Northamptonshire County Council talks to buy out costly care contract fail
Northamptonshire County Council's hope of saving Â£1.5m this financial year by buying out a costly elderly care contract will not be realised.
Despite recent talks with the Department of Health and the Treasury the authority has not been able to buy itself out of the expensive PFI contract it signed up to with Shaw Healthcare 15 years ago.
It was revealed in the council’s stabilisation plan published last month (October) that several dozen beds are lying empty each week at the four Northamptonshire care homes built as part of the contract, because the terms agreed mean that many patients the council wants to put into the beds do not qualify.
The authority is paying £8.8m each year for the 204 beds and has to spend a further £600 to £700 per week for each alternative care bed for those who do not meet the criteria.
The hoped-for buy-out had been part of the total £35.2m budget savings the council had agreed earlier this spring.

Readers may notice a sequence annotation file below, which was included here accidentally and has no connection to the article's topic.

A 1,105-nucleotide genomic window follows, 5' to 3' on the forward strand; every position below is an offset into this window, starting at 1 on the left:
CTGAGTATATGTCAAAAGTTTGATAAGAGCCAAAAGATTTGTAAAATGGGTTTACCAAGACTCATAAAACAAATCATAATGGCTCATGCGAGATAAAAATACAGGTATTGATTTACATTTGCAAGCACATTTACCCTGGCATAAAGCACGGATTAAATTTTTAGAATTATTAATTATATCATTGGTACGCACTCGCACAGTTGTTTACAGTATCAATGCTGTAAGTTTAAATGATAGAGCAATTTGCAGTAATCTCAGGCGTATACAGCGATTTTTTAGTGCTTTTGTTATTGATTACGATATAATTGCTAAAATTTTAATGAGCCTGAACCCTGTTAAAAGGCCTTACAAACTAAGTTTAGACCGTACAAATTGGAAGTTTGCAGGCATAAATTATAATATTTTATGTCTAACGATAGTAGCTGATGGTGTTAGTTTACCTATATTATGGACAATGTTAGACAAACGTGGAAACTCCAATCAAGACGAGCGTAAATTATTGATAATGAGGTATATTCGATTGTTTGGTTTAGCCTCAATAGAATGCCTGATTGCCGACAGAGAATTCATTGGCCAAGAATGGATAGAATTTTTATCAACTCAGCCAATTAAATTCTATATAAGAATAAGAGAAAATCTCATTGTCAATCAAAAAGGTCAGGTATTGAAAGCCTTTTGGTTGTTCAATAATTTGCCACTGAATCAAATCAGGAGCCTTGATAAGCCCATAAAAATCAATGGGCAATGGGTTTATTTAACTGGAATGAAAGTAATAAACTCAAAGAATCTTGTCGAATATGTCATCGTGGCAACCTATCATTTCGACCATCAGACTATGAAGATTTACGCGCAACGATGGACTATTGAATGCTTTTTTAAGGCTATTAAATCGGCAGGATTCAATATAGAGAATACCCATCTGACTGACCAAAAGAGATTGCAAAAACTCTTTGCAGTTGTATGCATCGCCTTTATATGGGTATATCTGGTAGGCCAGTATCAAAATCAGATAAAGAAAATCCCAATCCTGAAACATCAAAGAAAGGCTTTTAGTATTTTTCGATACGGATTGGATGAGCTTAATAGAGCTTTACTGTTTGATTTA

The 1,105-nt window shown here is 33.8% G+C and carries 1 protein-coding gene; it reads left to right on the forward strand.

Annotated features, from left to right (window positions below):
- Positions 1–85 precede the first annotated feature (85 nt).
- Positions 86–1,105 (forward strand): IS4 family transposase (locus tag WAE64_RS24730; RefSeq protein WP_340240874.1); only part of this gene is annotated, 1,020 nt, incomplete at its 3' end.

A spokesman for Northamptonshire County Council said: “£1.5m of the budget savings for 2018/2019 related to making savings by managing the Shaw PFI contract more effectively and potentially buying out the contract to improve the current occupancy and use of the four specialist care centres.
“While we have been in discussion with the Department of Health and Treasury we have not been able to progress a buy-out due to the technical treatment of PFIs.
“Instead we are now working with Shaw and the departments to improve occupancy through improved contract compliance while we look at longer-term options to implement next year.”
The council has tried a number of times over recent years to get itself out of the agreement, which was signed before the Treasury standardised PFI contract terms.
In its stabilisation plan the council outlined other ways in which the council is trying to make the contract operate more efficiently.
It says: “Strengthened contract management is being put in place and the adults commissioning team has offered training in relation to complex care, lifting and hoisting to allow Shaw to support clients with higher levels of needs.
“The council has also funded pharmacy and clinical support to help Shaw’s ability to accept more referrals.”